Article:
Marketers have been tracking user behavior online since the advent of the World Wide Web, but as applications, platforms and tools become increasingly intelligent with the addition of machine learning and AI, more nuanced patterns are available for analysis.
Clearly, marketing is not the only function using behavioral analytics. The techniques are being used elsewhere in organizations such as in cybersecurity and human resources.
As always, the art of the possible results in potential opportunities and risks. When organizations adopt more types of behavioral tracking capabilities, they need to ensure that what they’re doing is responsible from several points of view.
Privacy regulations such as the EU’s General Data Protection Regulation (GDPR) and the California Consumer Privacy Act (CCPA) limit data collection and use. At the heart of both is the consumer’s right to know which companies are collecting data about them, what kind of data they’re collecting, how the data is used by an organization, and with whom that data is shared. Meanwhile, other restrictions and guidelines are emerging, such as facial recognition laws, that can also impact the accuracy of behavioral tracking.
More fundamentally, companies need to do a better job of understanding what they can do with behavioral analytics and what they will or won’t do based on their own values.
The art of the possible is evolving
Rapid technology innovation, particularly in the areas of machine learning and AI, is enabling more sophisticated forms of behavioral analysis at scale. For example, banks and financial institutions traditionally have analyzed customer transactions for cross-selling purposes using structured data. More modernly, they’re combining structured and unstructured data to understand the “whys” in addition to “whats”.
“Now the question is not only how much you spend, but why would you spend that amount of money where you spend it, with whom and why,” said Gustavo Pares, CEO of cognitive services provider NDS Cognitive Labs. “Nowadays, when you use a web app or chatbot, we can know right away a bunch of information [including] your age or other demographic information such as income and the hours you’re connecting to ask for something. At that moment, if we have provided the correct campaign for particular context in time, it’s very powerful.”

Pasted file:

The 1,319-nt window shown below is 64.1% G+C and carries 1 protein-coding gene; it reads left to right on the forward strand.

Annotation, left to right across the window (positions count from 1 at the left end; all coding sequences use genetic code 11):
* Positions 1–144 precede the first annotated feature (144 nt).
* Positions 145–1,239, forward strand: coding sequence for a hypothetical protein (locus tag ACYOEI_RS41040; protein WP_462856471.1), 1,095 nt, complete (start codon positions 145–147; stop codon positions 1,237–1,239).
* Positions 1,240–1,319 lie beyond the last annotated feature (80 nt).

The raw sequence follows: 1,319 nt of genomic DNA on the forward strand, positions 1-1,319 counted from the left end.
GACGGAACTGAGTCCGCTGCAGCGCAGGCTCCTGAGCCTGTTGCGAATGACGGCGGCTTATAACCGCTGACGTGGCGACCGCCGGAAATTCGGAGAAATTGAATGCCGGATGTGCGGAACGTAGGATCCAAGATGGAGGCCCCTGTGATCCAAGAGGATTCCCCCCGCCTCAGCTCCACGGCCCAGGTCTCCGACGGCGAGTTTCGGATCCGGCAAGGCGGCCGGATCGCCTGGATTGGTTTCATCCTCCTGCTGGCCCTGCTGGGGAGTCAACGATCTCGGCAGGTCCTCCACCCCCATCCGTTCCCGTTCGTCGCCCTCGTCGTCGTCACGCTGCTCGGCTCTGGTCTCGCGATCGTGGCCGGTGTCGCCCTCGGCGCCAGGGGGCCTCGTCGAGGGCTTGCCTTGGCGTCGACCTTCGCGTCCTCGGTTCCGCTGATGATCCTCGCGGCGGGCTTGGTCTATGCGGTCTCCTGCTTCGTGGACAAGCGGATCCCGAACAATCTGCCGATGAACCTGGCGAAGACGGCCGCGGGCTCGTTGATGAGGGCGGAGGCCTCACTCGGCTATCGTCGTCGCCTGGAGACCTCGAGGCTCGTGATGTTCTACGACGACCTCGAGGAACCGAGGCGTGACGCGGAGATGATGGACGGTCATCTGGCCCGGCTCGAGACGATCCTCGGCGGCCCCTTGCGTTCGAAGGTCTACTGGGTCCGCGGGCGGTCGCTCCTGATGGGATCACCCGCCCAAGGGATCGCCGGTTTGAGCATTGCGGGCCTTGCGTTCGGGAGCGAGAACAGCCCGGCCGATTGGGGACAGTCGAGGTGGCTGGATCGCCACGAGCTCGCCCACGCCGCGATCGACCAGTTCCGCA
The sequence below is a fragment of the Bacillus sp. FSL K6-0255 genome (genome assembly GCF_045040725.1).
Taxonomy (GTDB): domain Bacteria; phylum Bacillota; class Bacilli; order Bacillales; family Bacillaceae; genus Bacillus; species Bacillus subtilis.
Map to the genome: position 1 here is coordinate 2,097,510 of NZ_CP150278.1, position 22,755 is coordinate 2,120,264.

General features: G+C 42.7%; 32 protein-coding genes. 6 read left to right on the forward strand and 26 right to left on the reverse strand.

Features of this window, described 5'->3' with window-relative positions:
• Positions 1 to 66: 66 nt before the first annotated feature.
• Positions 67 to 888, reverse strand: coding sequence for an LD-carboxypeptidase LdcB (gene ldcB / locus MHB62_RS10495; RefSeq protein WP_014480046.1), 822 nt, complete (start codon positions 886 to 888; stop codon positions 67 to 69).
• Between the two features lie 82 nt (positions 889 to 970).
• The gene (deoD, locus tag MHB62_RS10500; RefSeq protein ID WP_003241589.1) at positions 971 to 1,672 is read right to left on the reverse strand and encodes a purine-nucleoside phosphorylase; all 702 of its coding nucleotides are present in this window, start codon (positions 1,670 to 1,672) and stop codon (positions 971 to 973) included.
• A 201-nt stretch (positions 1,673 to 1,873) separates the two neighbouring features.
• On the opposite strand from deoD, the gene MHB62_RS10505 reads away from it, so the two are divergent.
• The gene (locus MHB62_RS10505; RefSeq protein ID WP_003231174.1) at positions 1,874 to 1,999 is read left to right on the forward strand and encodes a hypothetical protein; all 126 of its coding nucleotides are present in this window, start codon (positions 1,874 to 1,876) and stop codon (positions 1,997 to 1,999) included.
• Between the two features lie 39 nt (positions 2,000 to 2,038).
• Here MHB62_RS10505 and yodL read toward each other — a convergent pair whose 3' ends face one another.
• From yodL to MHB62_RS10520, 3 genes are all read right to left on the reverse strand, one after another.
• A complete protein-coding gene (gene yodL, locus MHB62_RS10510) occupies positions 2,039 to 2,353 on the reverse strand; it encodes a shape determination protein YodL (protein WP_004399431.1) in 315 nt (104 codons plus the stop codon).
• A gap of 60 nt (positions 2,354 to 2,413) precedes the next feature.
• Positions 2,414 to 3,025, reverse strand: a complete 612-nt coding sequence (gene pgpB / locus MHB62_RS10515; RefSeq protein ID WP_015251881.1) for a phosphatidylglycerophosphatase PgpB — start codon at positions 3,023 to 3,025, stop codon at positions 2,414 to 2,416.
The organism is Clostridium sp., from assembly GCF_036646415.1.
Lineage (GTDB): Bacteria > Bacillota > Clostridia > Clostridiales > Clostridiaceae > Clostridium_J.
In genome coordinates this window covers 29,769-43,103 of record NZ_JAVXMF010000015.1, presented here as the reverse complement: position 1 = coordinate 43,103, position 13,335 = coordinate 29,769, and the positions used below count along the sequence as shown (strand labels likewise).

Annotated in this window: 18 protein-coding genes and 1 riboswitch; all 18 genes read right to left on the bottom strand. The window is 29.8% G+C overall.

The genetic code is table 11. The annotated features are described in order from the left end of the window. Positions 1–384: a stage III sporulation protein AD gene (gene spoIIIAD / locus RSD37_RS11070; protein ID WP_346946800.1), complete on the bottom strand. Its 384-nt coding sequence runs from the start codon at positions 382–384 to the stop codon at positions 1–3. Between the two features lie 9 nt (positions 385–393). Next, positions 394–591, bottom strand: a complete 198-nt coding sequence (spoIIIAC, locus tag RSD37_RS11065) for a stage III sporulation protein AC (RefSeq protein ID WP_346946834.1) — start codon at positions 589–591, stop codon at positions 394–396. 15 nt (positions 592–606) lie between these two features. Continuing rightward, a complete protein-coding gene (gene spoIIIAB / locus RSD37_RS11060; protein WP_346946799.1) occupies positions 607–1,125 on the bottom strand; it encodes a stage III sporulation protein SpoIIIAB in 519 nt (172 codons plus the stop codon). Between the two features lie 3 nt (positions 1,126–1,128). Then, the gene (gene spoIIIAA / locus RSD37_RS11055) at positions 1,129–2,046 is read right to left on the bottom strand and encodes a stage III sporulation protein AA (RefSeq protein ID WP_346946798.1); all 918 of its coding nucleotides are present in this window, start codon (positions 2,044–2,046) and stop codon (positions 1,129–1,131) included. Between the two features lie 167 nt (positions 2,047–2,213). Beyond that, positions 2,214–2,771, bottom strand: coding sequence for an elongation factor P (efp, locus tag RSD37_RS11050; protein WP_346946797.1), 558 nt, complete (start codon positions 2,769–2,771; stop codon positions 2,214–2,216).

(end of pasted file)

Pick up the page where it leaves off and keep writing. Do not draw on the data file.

There’s the data companies collect about people and third-party data brokers who can bridge information gaps. It’s also possible to infer a person’s age, education and where they come from based on what they say or type when communicating with a chatbot, Pares said.
Nigel Duffy, global artificial intelligence leader at professional services firm EY said targeted advertising and product recommendations, both of which use behavioral information tend to be pretty superficial. More troubling is the collection of psychographic information using social media quizzes and affect detection (understanding a person’s mental state).
“I think there’s some really compelling literature on the potential for affect detection, but my understanding is that the way that’s implemented oftentimes is rather naive. People are drawing inferences that the science doesn’t really support [such as] deciding somebody is a potentially good employee because they’re smiling a lot or deciding that somebody likes your products because they’re smiling a lot,” said Duffy.
There are also HR chatbots available for candidate screening that elicit behavior-revealing responses that provide more insight about a candidate than a CV and cover letter alone. In addition, unlike their human counterparts, chatbots can screen candidates at scale 24/7. From an ROI point of view, the concept is compelling.
On the other hand, in October 2019, Bloomberg Law reported that the Equal Employment Opportunity Commission (EEOC) is investigating at least two cases that allegedly involve unlawful discrimination as the result of algorithm assisted HR-related decisions. In November, the Electronic Privacy Information Center (EPIC) filed a complaint with the Federal Trade Commission (FTC) against recruiting technology provider HireVue. In the complaint, EPIC states, “HireVue’s Business Practices Produce Results that Are Biased, Unproveable, and Not Replicable.” [The FTC doesn’t currently list any FTC actions involving Hirevue]